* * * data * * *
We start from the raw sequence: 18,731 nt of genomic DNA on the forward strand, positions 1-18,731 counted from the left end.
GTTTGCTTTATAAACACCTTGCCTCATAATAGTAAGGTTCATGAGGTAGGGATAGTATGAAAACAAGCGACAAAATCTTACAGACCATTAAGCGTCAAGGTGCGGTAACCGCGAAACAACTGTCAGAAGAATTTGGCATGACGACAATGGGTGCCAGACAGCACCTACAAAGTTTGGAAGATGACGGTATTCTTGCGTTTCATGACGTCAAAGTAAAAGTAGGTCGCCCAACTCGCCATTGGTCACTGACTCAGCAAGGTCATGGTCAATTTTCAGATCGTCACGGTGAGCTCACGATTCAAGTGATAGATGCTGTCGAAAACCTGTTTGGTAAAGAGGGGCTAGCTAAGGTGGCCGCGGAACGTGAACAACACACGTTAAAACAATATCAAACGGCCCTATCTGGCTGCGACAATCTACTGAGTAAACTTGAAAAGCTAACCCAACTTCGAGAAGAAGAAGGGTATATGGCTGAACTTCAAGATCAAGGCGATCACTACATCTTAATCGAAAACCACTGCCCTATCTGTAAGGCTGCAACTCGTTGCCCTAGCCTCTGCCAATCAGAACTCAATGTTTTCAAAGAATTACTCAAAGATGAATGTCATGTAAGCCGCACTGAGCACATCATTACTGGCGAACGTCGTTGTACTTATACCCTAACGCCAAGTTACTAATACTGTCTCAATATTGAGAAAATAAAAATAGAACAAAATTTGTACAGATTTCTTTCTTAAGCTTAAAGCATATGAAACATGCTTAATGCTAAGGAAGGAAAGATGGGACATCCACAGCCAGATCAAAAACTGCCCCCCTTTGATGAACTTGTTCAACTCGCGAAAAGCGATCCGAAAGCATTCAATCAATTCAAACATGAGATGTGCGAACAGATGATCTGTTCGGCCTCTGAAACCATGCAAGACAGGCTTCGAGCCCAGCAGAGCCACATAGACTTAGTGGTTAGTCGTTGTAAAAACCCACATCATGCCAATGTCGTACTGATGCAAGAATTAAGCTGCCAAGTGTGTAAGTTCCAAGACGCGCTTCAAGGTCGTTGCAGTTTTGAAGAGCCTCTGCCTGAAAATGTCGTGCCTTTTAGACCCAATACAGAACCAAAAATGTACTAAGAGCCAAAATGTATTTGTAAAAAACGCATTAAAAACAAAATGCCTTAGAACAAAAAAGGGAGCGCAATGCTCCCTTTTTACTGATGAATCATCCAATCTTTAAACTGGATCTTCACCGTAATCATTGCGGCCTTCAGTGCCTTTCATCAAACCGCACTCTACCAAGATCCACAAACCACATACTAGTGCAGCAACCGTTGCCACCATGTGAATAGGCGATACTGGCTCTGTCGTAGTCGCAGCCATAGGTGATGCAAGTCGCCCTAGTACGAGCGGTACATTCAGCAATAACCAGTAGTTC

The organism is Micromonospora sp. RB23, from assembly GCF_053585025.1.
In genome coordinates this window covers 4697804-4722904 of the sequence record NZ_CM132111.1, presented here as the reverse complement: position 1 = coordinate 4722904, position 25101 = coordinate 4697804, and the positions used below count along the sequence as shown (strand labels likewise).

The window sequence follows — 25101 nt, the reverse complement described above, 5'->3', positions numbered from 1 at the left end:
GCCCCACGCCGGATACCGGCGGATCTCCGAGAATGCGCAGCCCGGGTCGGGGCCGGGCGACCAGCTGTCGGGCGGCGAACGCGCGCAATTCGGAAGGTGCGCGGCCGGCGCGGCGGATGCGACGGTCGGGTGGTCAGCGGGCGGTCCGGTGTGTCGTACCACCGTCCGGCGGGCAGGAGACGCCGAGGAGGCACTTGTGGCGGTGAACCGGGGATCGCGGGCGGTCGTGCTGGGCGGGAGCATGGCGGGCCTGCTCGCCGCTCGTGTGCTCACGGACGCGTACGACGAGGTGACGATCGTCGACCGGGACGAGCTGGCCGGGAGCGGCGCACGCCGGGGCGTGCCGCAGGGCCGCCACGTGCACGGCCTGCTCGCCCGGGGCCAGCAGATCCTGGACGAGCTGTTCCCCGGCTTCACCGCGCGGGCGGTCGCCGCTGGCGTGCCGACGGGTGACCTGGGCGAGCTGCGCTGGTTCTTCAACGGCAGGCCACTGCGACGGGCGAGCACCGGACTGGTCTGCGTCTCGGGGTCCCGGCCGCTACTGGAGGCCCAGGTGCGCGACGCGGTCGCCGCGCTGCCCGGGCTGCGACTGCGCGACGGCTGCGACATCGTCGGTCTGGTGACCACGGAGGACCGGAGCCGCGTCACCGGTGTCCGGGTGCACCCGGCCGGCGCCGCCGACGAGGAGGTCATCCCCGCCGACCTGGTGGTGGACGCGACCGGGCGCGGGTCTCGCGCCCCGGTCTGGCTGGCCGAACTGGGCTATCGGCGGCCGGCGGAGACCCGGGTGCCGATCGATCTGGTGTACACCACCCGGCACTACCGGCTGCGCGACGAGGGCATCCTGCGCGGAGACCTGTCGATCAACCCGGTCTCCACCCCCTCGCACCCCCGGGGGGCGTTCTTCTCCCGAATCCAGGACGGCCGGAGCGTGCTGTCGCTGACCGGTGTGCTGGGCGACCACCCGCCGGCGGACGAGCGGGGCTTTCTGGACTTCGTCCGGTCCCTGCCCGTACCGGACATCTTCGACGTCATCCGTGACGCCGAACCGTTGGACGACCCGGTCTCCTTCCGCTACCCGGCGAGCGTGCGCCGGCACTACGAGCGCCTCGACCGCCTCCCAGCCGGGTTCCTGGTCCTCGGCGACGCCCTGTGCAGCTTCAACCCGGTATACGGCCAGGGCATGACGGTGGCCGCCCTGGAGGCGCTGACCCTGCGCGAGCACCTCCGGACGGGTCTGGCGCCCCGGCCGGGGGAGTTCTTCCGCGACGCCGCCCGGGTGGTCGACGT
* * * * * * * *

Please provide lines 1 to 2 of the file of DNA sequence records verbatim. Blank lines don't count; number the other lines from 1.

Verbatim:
We start from the raw sequence: 18,731 nt of genomic DNA on the forward strand, positions 1-18,731 counted from the left end.
GTTTGCTTTATAAACACCTTGCCTCATAATAGTAAGGTTCATGAGGTAGGGATAGTATGAAAACAAGCGACAAAATCTTACAGACCATTAAGCGTCAAGGTGCGGTAACCGCGAAACAACTGTCAGAAGAATTTGGCATGACGACAATGGGTGCCAGACAGCACCTACAAAGTTTGGAAGATGACGGTATTCTTGCGTTTCATGACGTCAAAGTAAAAGTAGGTCGCCCAACTCGCCATTGGTCACTGACTCAGCAAGGTCATGGTCAATTTTCAGATCGTCACGGTGAGCTCACGATTCAAGTGATAGATGCTGTCGAAAACCTGTTTGGTAAAGAGGGGCTAGCTAAGGTGGCCGCGGAACGTGAACAACACACGTTAAAACAATATCAAACGGCCCTATCTGGCTGCGACAATCTACTGAGTAAACTTGAAAAGCTAACCCAACTTCGAGAAGAAGAAGGGTATATGGCTGAACTTCAAGATCAAGGCGATCACTACATCTTAATCGAAAACCACTGCCCTATCTGTAAGGCTGCAACTCGTTGCCCTAGCCTCTGCCAATCAGAACTCAATGTTTTCAAAGAATTACTCAAAGATGAATGTCATGTAAGCCGCACTGAGCACATCATTACTGGCGAACGTCGTTGTACTTATACCCTAACGCCAAGTTACTAATACTGTCTCAATATTGAGAAAATAAAAATAGAACAAAATTTGTACAGATTTCTTTCTTAAGCTTAAAGCATATGAAACATGCTTAATGCTAAGGAAGGAAAGATGGGACATCCACAGCCAGATCAAAAACTGCCCCCCTTTGATGAACTTGTTCAACTCGCGAAAAGCGATCCGAAAGCATTCAATCAATTCAAACATGAGATGTGCGAACAGATGATCTGTTCGGCCTCTGAAACCATGCAAGACAGGCTTCGAGCCCAGCAGAGCCACATAGACTTAGTGGTTAGTCGTTGTAAAAACCCACATCATGCCAATGTCGTACTGATGCAAGAATTAAGCTGCCAAGTGTGTAAGTTCCAAGACGCGCTTCAAGGTCGTTGCAGTTTTGAAGAGCCTCTGCCTGAAAATGTCGTGCCTTTTAGACCCAATACAGAACCAAAAATGTACTAAGAGCCAAAATGTATTTGTAAAAAACGCATTAAAAACAAAATGCCTTAGAACAAAAAAGGGAGCGCAATGCTCCCTTTTTACTGATGAATCATCCAATCTTTAAACTGGATCTTCACCGTAATCATTGCGGCCTTCAGTGCCTTTCATCAAACCGCACTCTACCAAGATCCACAAACCACATACTAGTGCAGCAACCGTTGCCACCATGTGAATAGGCGATACTGGCTCTGTCGTAGTCGCAGCCATAGGTGATGCAAGTCGCCCTAGTACGAGCGGTACATTCAGCAATAACCAGTAGTTC